You Really Do Need a Small Decision-Making Team

How big is the team or group?
How much power do they have to make decisions?

Those are key questions these days. We’re in an era of fast decision-making. Slow decision-making can leave you behind… way behind. Your dominant, successful product or service is now threatened. It does not matter if you have provided a preferred product/service for decades, or just a handful of months or years. Today, every successful company is threatened.

Is there anyone left who has not observed the turmoil of the “personal transportation” industry? Taxis are threatened in city after city by Uber. And now, by others.

So, traditional taxis are threatened, and they’ve been around much longer than my entire lifetime.

But so are shorter-lived companies and services. Consider social media websitessite after site. About the time I get used to Facebook or Twitter, I read that more and more people are spending more of their social media time on newer sites. At this moment, Instagram seems to be getting bigger by the week. And it is possible that I am so not with it that Instagram may already be the wrong illustration to use.

(I’m secretly hoping that no one begins to compete too seriously with LinkedIn. I’m just barely learning how to use it effectively.)

So the temptation, the tendency, the big-time mistake of spending a huge chunk of time and resources on a product or service that is already in trouble to the new kid on the block has never been quite the problem before as it is today.

Just this week, I’ve read about the threat to print media (read the New York Magazine article here). The hyper-competitiveness of Uber, the trouble of Sears, the prediction that Chipotle and its offspring will ultimately spell the doom of traditional fast food outlets… it is a tough time.

So, back to the opening two sentences:

How big is the team – the group?
How much power do they have to make decisions?

I still remember the time that I heard a venture capitalist state things so very simply.

“You’ve got to have a product or service that people will pay for.”

My friend, Dan Weston, always reminds me to add the phrase “…and one you can make a profit from.”

Deciding if you are still making the right product, or providing the right service, is critical. Thus, making decisions is critical. And these days, those decisions have to be made faster than ever before. You may have to (likely will have to) shift now. Right now. Really, really, really quickly.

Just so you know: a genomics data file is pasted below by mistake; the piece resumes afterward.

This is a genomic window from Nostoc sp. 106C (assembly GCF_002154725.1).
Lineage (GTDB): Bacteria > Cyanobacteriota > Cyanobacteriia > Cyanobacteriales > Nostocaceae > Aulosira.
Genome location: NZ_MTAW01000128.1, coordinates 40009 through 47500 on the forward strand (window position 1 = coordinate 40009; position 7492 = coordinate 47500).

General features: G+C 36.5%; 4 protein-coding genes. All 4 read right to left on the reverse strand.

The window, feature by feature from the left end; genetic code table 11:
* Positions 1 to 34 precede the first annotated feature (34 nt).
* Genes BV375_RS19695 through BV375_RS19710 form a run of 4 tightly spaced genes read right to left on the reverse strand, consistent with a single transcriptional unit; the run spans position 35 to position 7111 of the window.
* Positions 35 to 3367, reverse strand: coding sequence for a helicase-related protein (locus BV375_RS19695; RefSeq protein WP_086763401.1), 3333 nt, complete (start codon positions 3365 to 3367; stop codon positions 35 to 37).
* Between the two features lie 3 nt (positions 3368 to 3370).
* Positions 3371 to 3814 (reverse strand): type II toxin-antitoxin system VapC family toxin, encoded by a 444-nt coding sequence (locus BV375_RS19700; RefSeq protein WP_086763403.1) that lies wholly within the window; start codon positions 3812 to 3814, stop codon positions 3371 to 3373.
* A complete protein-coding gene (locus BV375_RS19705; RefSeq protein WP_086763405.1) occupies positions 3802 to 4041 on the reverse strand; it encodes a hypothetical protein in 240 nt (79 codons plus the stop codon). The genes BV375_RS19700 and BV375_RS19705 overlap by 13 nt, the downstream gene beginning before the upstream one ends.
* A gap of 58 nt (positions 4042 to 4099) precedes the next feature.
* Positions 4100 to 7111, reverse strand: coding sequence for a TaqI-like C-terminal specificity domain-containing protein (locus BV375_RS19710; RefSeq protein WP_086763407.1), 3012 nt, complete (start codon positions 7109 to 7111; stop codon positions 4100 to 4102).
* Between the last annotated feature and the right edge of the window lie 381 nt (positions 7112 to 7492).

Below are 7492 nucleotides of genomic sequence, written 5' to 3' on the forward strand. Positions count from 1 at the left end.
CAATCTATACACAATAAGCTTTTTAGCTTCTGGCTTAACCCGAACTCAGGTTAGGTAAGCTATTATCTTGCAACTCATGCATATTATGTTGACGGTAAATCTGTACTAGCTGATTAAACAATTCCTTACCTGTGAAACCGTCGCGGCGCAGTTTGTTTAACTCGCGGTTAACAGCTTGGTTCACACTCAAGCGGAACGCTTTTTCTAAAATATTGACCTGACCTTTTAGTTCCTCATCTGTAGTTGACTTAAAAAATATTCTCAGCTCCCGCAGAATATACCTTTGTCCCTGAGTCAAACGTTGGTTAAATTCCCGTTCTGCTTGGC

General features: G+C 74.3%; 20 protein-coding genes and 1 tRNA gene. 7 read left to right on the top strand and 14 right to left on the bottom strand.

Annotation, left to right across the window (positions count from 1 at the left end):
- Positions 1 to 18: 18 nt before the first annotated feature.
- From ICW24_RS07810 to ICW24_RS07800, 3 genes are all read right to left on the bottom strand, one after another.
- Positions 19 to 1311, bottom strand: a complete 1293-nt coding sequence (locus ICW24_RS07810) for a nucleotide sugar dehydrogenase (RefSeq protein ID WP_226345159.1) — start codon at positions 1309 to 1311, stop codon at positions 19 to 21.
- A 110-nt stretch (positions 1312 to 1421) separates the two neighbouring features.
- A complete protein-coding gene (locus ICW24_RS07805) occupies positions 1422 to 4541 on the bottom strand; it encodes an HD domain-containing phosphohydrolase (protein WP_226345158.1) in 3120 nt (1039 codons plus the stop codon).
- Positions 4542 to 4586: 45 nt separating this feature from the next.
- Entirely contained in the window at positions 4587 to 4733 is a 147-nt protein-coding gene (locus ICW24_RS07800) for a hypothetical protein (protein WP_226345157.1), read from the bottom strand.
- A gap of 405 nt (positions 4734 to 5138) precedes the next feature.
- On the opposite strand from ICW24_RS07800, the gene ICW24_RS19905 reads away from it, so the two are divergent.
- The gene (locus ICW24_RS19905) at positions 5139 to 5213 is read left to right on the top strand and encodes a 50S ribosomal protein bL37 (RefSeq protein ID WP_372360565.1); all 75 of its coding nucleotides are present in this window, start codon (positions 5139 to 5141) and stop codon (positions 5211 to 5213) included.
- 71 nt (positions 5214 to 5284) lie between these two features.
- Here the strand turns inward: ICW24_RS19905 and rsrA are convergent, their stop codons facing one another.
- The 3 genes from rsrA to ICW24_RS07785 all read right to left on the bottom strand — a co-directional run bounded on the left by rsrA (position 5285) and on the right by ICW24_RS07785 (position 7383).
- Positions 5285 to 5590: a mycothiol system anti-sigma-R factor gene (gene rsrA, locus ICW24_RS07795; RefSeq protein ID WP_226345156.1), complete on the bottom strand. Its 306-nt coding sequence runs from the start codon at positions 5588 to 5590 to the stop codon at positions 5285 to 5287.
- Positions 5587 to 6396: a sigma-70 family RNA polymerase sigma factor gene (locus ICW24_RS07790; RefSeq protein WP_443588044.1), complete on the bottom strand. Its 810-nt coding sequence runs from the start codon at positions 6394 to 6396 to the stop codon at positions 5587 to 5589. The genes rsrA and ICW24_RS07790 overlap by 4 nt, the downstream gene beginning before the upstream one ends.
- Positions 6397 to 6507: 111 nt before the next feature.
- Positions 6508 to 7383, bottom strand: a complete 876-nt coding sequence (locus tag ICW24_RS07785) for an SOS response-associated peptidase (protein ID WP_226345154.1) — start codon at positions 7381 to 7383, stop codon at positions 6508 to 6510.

If your decision-making entity is too big (with too many people) you will be genuinely handicapped.

In the article The Quirks of Smallness by Joe Pinsker , the idea is this: smaller is better. Here are two key paragraphs:

The priority of smallness seems to be key in building a board that can make smart decisions quickly—and this is echoed in research done on the optimal size of teams, too.
A writer for Fortune magazine was bold enough to suggest in 2006 that there is an “optimal” number for a group: 4.6. Aside from the obvious logistical problem of determining whether to include the arms or the legs of that marginal six-tenths of a person, sticking to a cut-and-dried number of people for all groups would be absurd, given the variety of projects out there. That said, smallness generally appears to be a trusty organizing principle.

No matter what your business, you are in the decision-making business. Too big a decision-making group, and you are going to be seriously handicapped. Build a good, sharp, reliable, small group. It looks like it should be five or fewer. Make sure they have the information they need. Empower them to actually make decisions. Then, they have to make those decisions. Quickly. And then, the larger team has to execute the implementing of those decisions.

So how big is your decision-making group?

Randy Mayeux

Contributed by:
Randy Mayeux
Professional Speaker & Writer
Co-founder, First Friday Book Synopsis

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